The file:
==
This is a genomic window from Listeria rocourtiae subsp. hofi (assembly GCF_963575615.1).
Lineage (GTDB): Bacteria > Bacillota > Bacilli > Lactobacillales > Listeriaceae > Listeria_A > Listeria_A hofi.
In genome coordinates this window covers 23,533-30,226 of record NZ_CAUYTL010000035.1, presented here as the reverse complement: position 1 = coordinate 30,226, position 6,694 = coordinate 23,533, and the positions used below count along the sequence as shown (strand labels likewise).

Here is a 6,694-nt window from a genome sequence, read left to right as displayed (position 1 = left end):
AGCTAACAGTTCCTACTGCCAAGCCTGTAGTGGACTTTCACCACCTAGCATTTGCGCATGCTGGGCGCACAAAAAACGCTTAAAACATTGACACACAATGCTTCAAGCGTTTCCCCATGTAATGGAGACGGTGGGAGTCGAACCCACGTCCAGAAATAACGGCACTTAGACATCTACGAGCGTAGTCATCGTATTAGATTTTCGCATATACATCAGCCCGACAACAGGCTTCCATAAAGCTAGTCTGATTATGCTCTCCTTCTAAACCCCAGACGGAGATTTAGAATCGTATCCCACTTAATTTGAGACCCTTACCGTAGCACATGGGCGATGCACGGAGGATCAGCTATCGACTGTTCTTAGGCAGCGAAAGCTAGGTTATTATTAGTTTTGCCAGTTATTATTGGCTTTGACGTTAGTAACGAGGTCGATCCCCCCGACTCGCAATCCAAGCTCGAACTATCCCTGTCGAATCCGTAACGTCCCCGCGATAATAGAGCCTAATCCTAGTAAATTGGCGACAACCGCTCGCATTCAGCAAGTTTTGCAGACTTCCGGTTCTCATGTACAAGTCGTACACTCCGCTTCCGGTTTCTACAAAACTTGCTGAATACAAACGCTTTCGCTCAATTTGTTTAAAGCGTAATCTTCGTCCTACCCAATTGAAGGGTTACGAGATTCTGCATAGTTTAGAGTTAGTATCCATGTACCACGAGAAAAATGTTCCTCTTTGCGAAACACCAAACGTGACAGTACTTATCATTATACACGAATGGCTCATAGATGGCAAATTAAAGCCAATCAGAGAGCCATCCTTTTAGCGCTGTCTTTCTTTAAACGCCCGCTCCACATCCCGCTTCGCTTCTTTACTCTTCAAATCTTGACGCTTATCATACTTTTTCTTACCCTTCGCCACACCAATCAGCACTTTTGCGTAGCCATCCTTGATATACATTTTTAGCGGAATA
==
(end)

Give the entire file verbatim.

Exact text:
This is a genomic window from Listeria rocourtiae subsp. hofi (assembly GCF_963575615.1).
Lineage (GTDB): Bacteria > Bacillota > Bacilli > Lactobacillales > Listeriaceae > Listeria_A > Listeria_A hofi.
In genome coordinates this window covers 23,533-30,226 of record NZ_CAUYTL010000035.1, presented here as the reverse complement: position 1 = coordinate 30,226, position 6,694 = coordinate 23,533, and the positions used below count along the sequence as shown (strand labels likewise).

Here is a 6,694-nt window from a genome sequence, read left to right as displayed (position 1 = left end):
AGCTAACAGTTCCTACTGCCAAGCCTGTAGTGGACTTTCACCACCTAGCATTTGCGCATGCTGGGCGCACAAAAAACGCTTAAAACATTGACACACAATGCTTCAAGCGTTTCCCCATGTAATGGAGACGGTGGGAGTCGAACCCACGTCCAGAAATAACGGCACTTAGACATCTACGAGCGTAGTCATCGTATTAGATTTTCGCATATACATCAGCCCGACAACAGGCTTCCATAAAGCTAGTCTGATTATGCTCTCCTTCTAAACCCCAGACGGAGATTTAGAATCGTATCCCACTTAATTTGAGACCCTTACCGTAGCACATGGGCGATGCACGGAGGATCAGCTATCGACTGTTCTTAGGCAGCGAAAGCTAGGTTATTATTAGTTTTGCCAGTTATTATTGGCTTTGACGTTAGTAACGAGGTCGATCCCCCCGACTCGCAATCCAAGCTCGAACTATCCCTGTCGAATCCGTAACGTCCCCGCGATAATAGAGCCTAATCCTAGTAAATTGGCGACAACCGCTCGCATTCAGCAAGTTTTGCAGACTTCCGGTTCTCATGTACAAGTCGTACACTCCGCTTCCGGTTTCTACAAAACTTGCTGAATACAAACGCTTTCGCTCAATTTGTTTAAAGCGTAATCTTCGTCCTACCCAATTGAAGGGTTACGAGATTCTGCATAGTTTAGAGTTAGTATCCATGTACCACGAGAAAAATGTTCCTCTTTGCGAAACACCAAACGTGACAGTACTTATCATTATACACGAATGGCTCATAGATGGCAAATTAAAGCCAATCAGAGAGCCATCCTTTTAGCGCTGTCTTTCTTTAAACGCCCGCTCCACATCCCGCTTCGCTTCTTTACTCTTCAAATCTTGACGCTTATCATACTTTTTCTTACCCTTCGCCACACCAATCAGCACTTTTGCGTAGCCATCCTTGATATACATTTTTAGCGGAATA